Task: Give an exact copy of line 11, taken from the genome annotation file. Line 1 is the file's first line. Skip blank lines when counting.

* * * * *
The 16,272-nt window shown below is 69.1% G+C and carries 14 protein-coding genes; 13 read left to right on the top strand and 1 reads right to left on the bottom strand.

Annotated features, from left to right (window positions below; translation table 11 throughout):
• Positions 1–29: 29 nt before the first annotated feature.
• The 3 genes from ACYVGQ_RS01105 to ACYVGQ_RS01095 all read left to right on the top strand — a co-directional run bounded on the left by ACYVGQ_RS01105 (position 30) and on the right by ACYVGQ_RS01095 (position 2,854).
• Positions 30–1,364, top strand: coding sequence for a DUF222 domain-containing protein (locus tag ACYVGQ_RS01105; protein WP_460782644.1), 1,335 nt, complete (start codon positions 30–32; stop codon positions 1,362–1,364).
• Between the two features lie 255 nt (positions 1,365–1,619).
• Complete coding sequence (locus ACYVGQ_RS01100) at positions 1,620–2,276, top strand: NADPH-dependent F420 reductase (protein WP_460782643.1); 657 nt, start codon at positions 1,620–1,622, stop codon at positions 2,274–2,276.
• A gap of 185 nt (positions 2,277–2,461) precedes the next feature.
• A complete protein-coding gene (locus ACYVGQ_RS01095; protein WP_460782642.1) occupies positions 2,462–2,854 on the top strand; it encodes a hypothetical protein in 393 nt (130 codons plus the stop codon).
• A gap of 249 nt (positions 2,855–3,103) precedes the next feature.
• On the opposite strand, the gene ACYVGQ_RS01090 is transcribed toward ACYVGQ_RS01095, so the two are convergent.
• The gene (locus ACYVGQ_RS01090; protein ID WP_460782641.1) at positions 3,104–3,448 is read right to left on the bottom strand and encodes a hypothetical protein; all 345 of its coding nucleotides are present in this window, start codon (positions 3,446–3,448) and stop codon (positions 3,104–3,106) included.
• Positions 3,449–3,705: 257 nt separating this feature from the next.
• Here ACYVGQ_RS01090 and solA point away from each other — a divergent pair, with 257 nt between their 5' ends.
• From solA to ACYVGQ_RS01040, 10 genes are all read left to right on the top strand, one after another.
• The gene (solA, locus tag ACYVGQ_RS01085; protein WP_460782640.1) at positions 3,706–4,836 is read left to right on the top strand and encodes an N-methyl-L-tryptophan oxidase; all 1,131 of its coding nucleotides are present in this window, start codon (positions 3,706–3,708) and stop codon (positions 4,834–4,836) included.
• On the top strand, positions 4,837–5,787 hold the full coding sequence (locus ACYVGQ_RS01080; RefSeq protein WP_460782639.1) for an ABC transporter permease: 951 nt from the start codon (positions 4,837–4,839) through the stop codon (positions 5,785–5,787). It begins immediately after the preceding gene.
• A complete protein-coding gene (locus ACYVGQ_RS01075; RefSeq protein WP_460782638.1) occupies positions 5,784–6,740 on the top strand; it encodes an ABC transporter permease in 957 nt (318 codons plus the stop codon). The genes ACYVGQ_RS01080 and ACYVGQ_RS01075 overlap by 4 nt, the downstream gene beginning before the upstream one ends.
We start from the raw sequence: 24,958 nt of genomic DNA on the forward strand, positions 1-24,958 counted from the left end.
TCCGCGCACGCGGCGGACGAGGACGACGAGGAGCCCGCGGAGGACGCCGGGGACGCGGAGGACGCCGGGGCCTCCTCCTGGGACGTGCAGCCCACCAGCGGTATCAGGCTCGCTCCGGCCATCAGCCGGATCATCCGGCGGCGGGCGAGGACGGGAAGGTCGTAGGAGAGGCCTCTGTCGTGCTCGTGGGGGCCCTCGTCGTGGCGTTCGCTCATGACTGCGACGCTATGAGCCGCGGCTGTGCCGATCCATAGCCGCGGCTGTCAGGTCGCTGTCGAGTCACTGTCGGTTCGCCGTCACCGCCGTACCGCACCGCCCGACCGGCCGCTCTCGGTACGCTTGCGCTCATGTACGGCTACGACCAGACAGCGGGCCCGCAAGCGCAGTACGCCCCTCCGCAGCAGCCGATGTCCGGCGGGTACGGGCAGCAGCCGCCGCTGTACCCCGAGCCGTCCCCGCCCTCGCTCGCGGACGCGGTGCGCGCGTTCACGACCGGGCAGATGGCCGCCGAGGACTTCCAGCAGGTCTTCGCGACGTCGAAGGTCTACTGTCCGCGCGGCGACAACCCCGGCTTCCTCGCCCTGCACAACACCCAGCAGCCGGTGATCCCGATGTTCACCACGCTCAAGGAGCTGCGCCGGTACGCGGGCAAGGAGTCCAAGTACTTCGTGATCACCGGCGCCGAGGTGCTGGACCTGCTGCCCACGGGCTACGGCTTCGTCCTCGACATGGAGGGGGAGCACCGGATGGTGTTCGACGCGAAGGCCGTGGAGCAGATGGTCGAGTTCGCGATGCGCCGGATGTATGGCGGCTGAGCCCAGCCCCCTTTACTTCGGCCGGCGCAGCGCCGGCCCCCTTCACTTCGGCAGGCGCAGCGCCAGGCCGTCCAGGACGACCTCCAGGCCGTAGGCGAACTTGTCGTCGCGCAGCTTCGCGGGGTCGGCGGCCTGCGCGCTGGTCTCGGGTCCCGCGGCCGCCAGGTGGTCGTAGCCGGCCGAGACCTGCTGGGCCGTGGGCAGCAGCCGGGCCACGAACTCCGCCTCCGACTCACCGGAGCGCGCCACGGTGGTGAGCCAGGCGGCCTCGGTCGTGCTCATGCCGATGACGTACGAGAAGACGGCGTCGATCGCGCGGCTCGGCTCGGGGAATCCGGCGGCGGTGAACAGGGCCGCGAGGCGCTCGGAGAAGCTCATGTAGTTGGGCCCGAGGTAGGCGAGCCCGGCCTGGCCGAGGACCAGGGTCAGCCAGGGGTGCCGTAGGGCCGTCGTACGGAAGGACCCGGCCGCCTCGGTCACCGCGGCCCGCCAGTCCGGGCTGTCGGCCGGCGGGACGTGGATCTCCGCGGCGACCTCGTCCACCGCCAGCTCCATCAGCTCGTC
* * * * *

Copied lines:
• On the opposite strand, the gene ACYVGQ_RS01090 is transcribed toward ACYVGQ_RS01095, so the two are convergent.